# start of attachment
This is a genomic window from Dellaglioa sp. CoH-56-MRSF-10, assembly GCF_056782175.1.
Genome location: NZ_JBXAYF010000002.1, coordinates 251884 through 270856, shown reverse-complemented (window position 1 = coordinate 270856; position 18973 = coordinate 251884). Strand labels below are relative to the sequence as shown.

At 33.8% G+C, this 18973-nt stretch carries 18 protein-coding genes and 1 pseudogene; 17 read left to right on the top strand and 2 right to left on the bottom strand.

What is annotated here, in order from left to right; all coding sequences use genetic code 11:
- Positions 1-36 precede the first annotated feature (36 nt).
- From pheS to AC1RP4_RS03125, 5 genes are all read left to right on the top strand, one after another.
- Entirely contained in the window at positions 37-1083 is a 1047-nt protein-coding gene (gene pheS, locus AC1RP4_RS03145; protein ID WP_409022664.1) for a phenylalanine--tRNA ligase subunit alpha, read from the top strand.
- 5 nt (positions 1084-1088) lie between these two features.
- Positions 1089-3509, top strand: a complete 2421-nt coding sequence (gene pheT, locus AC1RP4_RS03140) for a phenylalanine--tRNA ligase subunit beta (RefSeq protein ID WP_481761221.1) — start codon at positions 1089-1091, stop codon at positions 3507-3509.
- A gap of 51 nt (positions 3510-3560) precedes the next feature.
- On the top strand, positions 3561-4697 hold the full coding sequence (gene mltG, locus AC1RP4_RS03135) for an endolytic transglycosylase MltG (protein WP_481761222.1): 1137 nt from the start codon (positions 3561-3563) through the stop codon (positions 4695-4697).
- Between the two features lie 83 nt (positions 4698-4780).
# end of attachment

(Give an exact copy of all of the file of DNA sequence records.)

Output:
This is a genomic window from Dellaglioa sp. CoH-56-MRSF-10, assembly GCF_056782175.1.
Genome location: NZ_JBXAYF010000002.1, coordinates 251884 through 270856, shown reverse-complemented (window position 1 = coordinate 270856; position 18973 = coordinate 251884). Strand labels below are relative to the sequence as shown.

At 33.8% G+C, this 18973-nt stretch carries 18 protein-coding genes and 1 pseudogene; 17 read left to right on the top strand and 2 right to left on the bottom strand.

What is annotated here, in order from left to right; all coding sequences use genetic code 11:
- Positions 1-36 precede the first annotated feature (36 nt).
- From pheS to AC1RP4_RS03125, 5 genes are all read left to right on the top strand, one after another.
- Entirely contained in the window at positions 37-1083 is a 1047-nt protein-coding gene (gene pheS, locus AC1RP4_RS03145; protein ID WP_409022664.1) for a phenylalanine--tRNA ligase subunit alpha, read from the top strand.
- 5 nt (positions 1084-1088) lie between these two features.
- Positions 1089-3509, top strand: a complete 2421-nt coding sequence (gene pheT, locus AC1RP4_RS03140) for a phenylalanine--tRNA ligase subunit beta (RefSeq protein ID WP_481761221.1) — start codon at positions 1089-1091, stop codon at positions 3507-3509.
- A gap of 51 nt (positions 3510-3560) precedes the next feature.
- On the top strand, positions 3561-4697 hold the full coding sequence (gene mltG, locus AC1RP4_RS03135) for an endolytic transglycosylase MltG (protein WP_481761222.1): 1137 nt from the start codon (positions 3561-3563) through the stop codon (positions 4695-4697).
- Between the two features lie 83 nt (positions 4698-4780).